Apresentação

How to predict extubation failure?

ROSELAINE PINHEIRO DE OLIVEIRA, CASSIANO TEIXEIRA, RICARDO VIEGAS CREMONESE, NILTON BRANDAO DA SILVA, LUIS GUILHERME ALEGRETTI BORGES, AUGUSTO SAVI, SILVIA REGINA RIOS VIEIRA, FERNANDA CALLEFE MOREIRA, TULIO FREDERICO TONIETTO, JOSE HERVE DIEL BARTH

Em: ESICM 22nd Annual Congress , 2009, Viena. (Poster Eletrônico)

Motivo: Produção Colaborador HMV

Setor HMV: CTI Adulto

Área da saúde: Medicina Intensiva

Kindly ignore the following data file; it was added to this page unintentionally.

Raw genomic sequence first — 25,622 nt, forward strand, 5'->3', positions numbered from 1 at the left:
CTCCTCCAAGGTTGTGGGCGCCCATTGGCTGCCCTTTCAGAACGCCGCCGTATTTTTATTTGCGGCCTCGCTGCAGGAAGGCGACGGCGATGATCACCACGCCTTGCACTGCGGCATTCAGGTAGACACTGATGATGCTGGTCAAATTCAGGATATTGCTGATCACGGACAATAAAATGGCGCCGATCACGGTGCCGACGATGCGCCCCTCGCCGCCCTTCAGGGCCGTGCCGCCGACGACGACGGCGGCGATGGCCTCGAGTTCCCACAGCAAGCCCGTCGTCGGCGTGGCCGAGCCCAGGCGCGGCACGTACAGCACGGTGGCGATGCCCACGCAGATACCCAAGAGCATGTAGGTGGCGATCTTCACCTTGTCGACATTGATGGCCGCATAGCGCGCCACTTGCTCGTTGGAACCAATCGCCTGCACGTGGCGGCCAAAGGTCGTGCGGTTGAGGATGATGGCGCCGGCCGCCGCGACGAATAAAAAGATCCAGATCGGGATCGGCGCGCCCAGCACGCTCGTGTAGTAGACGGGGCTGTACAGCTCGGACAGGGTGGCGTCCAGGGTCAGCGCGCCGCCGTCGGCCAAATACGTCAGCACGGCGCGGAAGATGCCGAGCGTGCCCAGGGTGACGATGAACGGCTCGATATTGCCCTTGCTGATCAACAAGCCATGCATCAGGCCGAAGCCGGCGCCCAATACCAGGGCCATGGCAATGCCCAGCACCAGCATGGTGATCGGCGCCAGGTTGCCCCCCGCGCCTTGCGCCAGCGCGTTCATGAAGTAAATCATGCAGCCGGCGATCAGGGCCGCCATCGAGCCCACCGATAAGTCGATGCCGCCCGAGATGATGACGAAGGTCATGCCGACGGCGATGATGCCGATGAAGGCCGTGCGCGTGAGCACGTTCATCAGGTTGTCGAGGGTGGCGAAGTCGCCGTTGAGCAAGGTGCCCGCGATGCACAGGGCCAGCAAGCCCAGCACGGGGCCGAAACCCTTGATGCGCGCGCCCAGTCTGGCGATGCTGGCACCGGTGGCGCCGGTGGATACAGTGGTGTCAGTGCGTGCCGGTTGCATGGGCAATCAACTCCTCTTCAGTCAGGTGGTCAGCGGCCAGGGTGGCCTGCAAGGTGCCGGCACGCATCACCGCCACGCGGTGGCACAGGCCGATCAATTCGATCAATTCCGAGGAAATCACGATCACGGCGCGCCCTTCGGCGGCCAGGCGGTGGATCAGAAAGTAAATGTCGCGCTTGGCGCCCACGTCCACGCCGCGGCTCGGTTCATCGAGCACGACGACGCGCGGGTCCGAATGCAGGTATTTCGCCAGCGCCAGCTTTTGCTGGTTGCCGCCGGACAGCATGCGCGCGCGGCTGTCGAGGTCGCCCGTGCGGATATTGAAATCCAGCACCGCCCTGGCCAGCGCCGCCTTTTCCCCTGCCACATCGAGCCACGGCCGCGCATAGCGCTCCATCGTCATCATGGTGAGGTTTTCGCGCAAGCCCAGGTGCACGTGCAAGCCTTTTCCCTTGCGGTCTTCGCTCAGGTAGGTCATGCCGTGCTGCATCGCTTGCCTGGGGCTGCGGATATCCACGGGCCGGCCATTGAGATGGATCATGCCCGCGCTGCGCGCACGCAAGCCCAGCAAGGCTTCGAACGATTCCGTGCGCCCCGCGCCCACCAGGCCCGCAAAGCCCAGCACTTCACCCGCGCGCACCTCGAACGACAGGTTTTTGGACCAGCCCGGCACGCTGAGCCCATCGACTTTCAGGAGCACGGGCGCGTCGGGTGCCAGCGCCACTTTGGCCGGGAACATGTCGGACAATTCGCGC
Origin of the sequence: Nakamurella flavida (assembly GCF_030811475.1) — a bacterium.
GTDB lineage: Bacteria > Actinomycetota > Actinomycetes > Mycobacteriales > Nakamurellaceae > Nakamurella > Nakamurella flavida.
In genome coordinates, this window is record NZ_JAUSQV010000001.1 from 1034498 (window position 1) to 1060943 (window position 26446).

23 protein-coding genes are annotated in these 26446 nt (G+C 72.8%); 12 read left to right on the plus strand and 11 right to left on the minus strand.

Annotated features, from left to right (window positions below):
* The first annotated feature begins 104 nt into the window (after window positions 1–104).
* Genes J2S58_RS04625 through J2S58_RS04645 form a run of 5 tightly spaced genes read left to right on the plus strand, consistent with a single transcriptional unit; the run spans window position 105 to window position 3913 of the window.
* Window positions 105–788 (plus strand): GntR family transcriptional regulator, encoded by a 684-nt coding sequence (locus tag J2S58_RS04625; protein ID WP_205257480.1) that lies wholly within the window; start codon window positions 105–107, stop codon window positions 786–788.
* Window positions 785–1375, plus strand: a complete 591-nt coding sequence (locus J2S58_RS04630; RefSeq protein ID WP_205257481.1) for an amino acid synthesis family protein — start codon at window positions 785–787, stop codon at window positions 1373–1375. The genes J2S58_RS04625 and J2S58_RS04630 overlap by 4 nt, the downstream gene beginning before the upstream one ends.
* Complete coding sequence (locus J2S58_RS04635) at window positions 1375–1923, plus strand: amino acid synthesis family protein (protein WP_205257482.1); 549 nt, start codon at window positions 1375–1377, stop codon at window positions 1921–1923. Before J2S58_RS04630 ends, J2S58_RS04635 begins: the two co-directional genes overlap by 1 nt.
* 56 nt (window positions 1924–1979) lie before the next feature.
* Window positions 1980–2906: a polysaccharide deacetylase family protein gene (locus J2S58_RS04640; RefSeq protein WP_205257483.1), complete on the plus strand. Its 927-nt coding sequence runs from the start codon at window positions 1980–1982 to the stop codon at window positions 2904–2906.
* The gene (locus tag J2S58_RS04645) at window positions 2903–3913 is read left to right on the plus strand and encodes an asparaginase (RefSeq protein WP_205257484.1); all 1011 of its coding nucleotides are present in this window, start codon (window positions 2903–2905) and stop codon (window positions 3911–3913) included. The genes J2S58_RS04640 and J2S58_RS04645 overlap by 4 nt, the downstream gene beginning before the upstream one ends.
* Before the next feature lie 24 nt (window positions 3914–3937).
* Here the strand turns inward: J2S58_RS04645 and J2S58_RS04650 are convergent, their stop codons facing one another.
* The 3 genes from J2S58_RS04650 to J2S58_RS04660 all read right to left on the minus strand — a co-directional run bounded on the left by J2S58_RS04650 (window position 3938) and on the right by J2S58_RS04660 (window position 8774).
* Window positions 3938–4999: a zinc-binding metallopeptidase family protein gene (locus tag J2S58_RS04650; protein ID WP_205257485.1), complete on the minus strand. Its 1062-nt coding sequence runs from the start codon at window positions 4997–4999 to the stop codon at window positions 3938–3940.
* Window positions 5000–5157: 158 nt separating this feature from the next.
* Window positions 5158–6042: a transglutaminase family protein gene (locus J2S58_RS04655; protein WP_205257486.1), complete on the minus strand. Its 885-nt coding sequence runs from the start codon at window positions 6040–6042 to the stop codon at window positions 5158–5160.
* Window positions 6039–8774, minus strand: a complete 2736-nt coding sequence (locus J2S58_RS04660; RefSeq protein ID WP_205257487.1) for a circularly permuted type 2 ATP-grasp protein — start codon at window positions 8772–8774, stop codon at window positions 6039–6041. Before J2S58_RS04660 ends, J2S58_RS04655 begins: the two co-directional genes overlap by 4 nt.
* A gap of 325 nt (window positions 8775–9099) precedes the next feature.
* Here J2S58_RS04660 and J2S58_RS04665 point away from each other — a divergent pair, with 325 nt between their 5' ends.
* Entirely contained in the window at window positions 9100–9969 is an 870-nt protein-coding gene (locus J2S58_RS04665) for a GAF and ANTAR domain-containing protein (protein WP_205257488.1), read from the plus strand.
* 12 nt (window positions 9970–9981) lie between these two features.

Resumo: Abstract INTRODUCTION. Cancer patients represent a large proportion of ICU population, as malignancies are becoming increasingly common. In a recent large multicentre observational study in European ICUs, 15% of ICU patients had malignancy. Studies have reported high mortality rates for cancer patients in ICU, especially when they had neutropenia, required mechanical ventilation and renal replacement therapy, but advances in oncological supportive care have improved survival rates in these patients, and many of them can now be cured or have their disease controlled. OBJECTIVES. We designed this study to assess if cancer as cause of ICU admission is related to worse prognosis than non-cancer patients. METHODS. This is a retrospective cohort study including all patients admitted in a 31 beds general ICU over a period of 5 years. Data were collected from a database witch included characteristics, treatment and outcomes of patients from their admission to death or hospital discharge. RESULTS. We included 2997 patients, 606 (20%) of them had a malignancy, 567 (93%) had solid tumor and 39 (7%) had haematological cancer. Solid cancer patients were younger than non-cancer patients (62±15 vs. 68±5, p< 0.001). There was no difference in age between patients with haematological malignancies and non-cancer patients (63±15 vs. 68±5, p=0.95). Patients with haematological cancer were more severely ill than solid cancer and non-cancer patients at admission, as assessed by higher APACHE II score, respectively (12±5 vs. 21±6 vs. 15±7, p< 0,001). In comparison to non-cancer patients, haematological cancer patients had sepsis more frequently (13% vs. 51%, p< 0.001) and needed mechanical ventilation more often (34% vs. 56%, p=0.005) and for longer period (8±12 vs. 11±12, p=0.031). These patients also had a longer ICU stay (8±20 vs. 15±19, p=0.087) and higher hospital mortality compared to patients without cancer (39% vs. 10%, p< 0.001). Solid tumor patients had lower mortality rates than non-cancer patients (7% vs. 10%, p< 0.001). CONCLUSION. In accordance to previous studies, haematological cancer patients in our study had the highest mortality. We found that solid tumor patients can have a better prognosis than non-cancer patients admitted to ICU. The limitation of this result is that we did not discriminate the type and stage of the cancer among those with solid tumor.

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